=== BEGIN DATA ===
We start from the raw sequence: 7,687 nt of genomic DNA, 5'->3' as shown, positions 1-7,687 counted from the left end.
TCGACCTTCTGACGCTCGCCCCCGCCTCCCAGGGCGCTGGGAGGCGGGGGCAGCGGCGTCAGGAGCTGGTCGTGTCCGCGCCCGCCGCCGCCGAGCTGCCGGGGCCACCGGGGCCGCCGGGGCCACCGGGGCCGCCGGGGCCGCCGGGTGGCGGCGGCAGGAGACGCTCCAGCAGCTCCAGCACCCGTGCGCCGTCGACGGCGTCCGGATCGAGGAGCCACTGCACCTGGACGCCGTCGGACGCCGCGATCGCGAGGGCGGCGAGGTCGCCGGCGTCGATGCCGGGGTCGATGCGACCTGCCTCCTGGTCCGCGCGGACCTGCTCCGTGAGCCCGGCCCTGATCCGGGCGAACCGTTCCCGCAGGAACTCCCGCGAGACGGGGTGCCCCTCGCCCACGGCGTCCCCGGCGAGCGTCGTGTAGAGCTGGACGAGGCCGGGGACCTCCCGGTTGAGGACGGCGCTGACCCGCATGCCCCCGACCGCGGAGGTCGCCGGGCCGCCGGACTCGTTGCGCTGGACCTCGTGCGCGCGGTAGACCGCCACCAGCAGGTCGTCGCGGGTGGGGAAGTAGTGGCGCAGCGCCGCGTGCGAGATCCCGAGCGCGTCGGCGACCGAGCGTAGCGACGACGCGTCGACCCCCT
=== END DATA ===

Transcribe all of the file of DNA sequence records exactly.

We start from the raw sequence: 7,687 nt of genomic DNA, 5'->3' as shown, positions 1-7,687 counted from the left end.
TCGACCTTCTGACGCTCGCCCCCGCCTCCCAGGGCGCTGGGAGGCGGGGGCAGCGGCGTCAGGAGCTGGTCGTGTCCGCGCCCGCCGCCGCCGAGCTGCCGGGGCCACCGGGGCCGCCGGGGCCACCGGGGCCGCCGGGGCCGCCGGGTGGCGGCGGCAGGAGACGCTCCAGCAGCTCCAGCACCCGTGCGCCGTCGACGGCGTCCGGATCGAGGAGCCACTGCACCTGGACGCCGTCGGACGCCGCGATCGCGAGGGCGGCGAGGTCGCCGGCGTCGATGCCGGGGTCGATGCGACCTGCCTCCTGGTCCGCGCGGACCTGCTCCGTGAGCCCGGCCCTGATCCGGGCGAACCGTTCCCGCAGGAACTCCCGCGAGACGGGGTGCCCCTCGCCCACGGCGTCCCCGGCGAGCGTCGTGTAGAGCTGGACGAGGCCGGGGACCTCCCGGTTGAGGACGGCGCTGACCCGCATGCCCCCGACCGCGGAGGTCGCCGGGCCGCCGGACTCGTTGCGCTGGACCTCGTGCGCGCGGTAGACCGCCACCAGCAGGTCGTCGCGGGTGGGGAAGTAGTGGCGCAGCGCCGCGTGCGAGATCCCGAGCGCGTCGGCGACCGAGCGTAGCGACGACGCGTCGACCCCCT